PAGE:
Comparative interactomics: Analysis of Arabidopsis 14-3-3 complexes reveals highly conserved 14-3-3 interactions between humans and plants

Anna Lisa Paul, Li Liu, Scott McClung, Beth Laughner, Sixue Chen, Robert J. Ferl

Research output: Contribution to journalArticlepeer-review

32 Scopus citations

Abstract

As a first step in the broad characterization of plant 14-3-3 multiprotein complexes in vivo, stringent and specific antibody affinity purification was used to capture 14-3-3s together with their interacting proteins from extracts of Arabidopsis cell suspension cultures. Approximately 120 proteins were identified as potential in vivo 14-3-3 interacting proteins by mass spectrometry of the recovered complexes. Comparison of the proteins in this data set with the 14-3-3 interacting proteins from a similar study in human embryonic kidney cell cultures revealed eight interacting proteins that likely represent reasonably abundant, fundamental 14-3-3 interaction complexes that are highly conserved across all eukaryotes. The Arabidopsis 14-3-3 interaction data set was also compared to a yeast in vivo 14-3-3 interaction data set. Four 14-3-3 interacting proteins are conserved in yeast, humans, and Arabidopsis. Comparisons of the data sets based on biochemical function revealed many additional similarities in the human and Arabidopsis data sets that represent conserved functional interactions, while also leaving many proteins uniquely identified in either Arabidopsis or human cells. In particular, the Arabidopsis interaction data set is enriched for proteins involved in metabolism.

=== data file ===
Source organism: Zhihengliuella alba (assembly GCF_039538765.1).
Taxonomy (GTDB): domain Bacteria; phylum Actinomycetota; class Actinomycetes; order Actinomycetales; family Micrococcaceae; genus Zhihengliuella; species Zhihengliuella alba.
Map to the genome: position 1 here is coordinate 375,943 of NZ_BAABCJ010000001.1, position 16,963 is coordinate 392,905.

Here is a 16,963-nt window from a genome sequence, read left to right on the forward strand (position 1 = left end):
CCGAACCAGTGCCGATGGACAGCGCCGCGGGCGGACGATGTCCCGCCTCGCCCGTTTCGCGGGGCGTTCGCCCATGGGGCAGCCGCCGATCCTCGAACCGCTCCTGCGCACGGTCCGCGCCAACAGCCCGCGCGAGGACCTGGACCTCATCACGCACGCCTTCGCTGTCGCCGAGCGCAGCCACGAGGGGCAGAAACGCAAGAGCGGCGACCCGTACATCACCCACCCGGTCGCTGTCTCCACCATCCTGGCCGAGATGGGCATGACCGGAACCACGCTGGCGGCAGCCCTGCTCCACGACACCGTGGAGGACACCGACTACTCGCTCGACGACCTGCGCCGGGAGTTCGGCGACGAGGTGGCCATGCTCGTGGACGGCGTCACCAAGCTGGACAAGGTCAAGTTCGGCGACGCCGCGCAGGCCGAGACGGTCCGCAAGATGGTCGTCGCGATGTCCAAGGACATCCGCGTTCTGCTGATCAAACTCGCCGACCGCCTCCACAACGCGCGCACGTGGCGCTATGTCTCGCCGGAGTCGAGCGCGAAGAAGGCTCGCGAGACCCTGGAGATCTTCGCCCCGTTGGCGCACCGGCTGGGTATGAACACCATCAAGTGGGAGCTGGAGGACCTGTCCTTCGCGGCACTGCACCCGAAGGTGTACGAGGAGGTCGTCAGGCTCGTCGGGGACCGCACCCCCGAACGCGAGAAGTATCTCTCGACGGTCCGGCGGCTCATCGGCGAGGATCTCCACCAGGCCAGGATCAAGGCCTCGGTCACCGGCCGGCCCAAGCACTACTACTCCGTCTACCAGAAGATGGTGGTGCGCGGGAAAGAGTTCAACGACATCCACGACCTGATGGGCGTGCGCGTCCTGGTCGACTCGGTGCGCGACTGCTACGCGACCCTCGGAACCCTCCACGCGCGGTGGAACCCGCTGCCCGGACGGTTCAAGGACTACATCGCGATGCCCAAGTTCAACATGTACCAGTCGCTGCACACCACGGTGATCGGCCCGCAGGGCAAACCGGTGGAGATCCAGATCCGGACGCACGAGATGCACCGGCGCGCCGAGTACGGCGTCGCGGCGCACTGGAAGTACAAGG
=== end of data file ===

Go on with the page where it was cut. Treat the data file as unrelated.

Original languageEnglish (US)
Pages (from-to)1913-1924
Number of pages12
JournalJournal of Proteome Research
Volume8
Issue number4
DOIs
StatePublished - Apr 3 2009
Externally publishedYes

Keywords

  • 14-3-3
  • Interactome
  • Multiprotein complexes
  • Plant
  • Primary metabolism
  • Proteome

ASJC Scopus subject areas

  • Biochemistry
  • Chemistry(all)

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